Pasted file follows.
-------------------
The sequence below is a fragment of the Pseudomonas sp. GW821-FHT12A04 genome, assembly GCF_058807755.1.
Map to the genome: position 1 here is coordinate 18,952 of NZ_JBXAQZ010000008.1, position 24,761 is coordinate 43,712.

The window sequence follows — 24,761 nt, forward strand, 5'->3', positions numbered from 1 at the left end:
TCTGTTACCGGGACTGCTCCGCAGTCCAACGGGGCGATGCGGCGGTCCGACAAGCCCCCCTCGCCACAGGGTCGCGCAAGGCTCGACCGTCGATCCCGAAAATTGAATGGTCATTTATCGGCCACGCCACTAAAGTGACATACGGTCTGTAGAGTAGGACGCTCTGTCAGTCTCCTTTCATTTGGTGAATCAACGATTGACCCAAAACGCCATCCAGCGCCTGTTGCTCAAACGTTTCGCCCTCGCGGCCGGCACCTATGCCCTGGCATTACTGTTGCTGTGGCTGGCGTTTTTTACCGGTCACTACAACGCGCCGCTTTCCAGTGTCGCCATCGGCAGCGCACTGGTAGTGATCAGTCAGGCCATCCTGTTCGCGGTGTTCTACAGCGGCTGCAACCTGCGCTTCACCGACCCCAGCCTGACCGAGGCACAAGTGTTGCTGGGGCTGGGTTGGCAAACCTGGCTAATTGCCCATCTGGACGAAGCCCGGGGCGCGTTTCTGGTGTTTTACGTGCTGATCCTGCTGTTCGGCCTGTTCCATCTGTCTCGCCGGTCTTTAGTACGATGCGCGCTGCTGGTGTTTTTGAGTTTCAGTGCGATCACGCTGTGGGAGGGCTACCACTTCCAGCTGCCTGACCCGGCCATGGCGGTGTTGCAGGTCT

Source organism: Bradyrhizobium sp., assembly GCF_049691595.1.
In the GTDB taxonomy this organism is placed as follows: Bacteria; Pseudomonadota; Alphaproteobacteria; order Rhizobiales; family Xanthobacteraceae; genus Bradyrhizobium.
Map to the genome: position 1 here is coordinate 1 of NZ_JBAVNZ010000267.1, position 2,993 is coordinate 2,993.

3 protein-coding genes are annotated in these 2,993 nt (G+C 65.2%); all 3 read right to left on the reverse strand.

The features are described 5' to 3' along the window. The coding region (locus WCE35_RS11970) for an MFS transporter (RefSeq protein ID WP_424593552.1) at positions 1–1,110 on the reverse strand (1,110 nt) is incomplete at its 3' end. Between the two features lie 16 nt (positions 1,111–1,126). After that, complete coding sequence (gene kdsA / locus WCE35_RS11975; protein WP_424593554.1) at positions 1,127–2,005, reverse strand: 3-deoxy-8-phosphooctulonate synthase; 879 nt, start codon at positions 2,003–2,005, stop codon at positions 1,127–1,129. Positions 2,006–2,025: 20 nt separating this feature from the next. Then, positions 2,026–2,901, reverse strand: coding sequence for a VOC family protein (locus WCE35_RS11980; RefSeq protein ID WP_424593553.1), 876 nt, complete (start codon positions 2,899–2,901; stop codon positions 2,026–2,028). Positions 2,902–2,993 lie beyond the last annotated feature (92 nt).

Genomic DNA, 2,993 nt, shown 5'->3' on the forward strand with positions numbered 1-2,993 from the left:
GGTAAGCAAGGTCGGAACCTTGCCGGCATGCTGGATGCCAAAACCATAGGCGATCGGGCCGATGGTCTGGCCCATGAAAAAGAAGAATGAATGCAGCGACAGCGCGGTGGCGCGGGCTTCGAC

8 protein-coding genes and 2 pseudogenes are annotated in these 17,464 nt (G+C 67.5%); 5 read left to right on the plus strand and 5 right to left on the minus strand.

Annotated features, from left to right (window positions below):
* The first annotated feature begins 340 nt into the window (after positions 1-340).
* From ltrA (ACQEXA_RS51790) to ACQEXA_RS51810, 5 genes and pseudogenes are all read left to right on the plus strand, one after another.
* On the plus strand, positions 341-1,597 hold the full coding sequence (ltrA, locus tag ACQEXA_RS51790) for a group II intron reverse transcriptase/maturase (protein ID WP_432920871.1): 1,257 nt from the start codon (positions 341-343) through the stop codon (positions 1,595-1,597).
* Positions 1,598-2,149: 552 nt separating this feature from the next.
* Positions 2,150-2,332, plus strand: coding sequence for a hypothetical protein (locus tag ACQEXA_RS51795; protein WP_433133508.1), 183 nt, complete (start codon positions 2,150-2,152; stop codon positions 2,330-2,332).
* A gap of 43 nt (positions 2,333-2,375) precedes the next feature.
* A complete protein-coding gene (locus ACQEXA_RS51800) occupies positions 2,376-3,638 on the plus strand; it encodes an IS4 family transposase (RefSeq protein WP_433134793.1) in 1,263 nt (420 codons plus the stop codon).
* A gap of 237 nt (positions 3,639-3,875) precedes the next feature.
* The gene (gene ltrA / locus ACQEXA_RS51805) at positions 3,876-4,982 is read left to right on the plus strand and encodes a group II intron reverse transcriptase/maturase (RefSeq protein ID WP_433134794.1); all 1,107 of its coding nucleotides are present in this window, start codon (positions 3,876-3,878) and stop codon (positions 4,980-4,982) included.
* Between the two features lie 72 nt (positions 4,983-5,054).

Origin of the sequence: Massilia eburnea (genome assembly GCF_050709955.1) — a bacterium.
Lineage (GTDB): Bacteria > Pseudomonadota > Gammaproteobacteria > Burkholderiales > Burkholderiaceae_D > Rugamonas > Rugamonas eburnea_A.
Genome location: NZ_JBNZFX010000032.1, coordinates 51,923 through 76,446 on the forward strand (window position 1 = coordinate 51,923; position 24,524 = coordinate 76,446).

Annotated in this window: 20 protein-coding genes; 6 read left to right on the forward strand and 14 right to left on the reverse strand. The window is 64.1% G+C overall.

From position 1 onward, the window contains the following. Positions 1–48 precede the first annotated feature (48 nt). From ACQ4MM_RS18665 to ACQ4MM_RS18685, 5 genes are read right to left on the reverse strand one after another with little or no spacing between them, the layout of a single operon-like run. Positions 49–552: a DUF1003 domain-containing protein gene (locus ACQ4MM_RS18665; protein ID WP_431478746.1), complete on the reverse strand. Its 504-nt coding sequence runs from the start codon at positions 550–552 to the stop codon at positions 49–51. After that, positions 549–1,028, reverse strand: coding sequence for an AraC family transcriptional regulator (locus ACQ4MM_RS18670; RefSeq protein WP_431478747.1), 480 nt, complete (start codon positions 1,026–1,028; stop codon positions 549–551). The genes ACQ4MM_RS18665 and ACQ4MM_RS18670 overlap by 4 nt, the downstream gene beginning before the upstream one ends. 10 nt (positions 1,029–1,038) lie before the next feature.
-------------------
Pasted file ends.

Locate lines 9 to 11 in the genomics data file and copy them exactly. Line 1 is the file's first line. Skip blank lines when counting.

The features are described 5' to 3' along the window. The coding region (locus WCE35_RS11970) for an MFS transporter (RefSeq protein ID WP_424593552.1) at positions 1–1,110 on the reverse strand (1,110 nt) is incomplete at its 3' end. Between the two features lie 16 nt (positions 1,111–1,126). After that, complete coding sequence (gene kdsA / locus WCE35_RS11975; protein WP_424593554.1) at positions 1,127–2,005, reverse strand: 3-deoxy-8-phosphooctulonate synthase; 879 nt, start codon at positions 2,003–2,005, stop codon at positions 1,127–1,129. Positions 2,006–2,025: 20 nt separating this feature from the next. Then, positions 2,026–2,901, reverse strand: coding sequence for a VOC family protein (locus WCE35_RS11980; RefSeq protein ID WP_424593553.1), 876 nt, complete (start codon positions 2,899–2,901; stop codon positions 2,026–2,028). Positions 2,902–2,993 lie beyond the last annotated feature (92 nt).

Genomic DNA, 2,993 nt, shown 5'->3' on the forward strand with positions numbered 1-2,993 from the left:
GGTAAGCAAGGTCGGAACCTTGCCGGCATGCTGGATGCCAAAACCATAGGCGATCGGGCCGATGGTCTGGCCCATGAAAAAGAAGAATGAATGCAGCGACAGCGCGGTGGCGCGGGCTTCGAC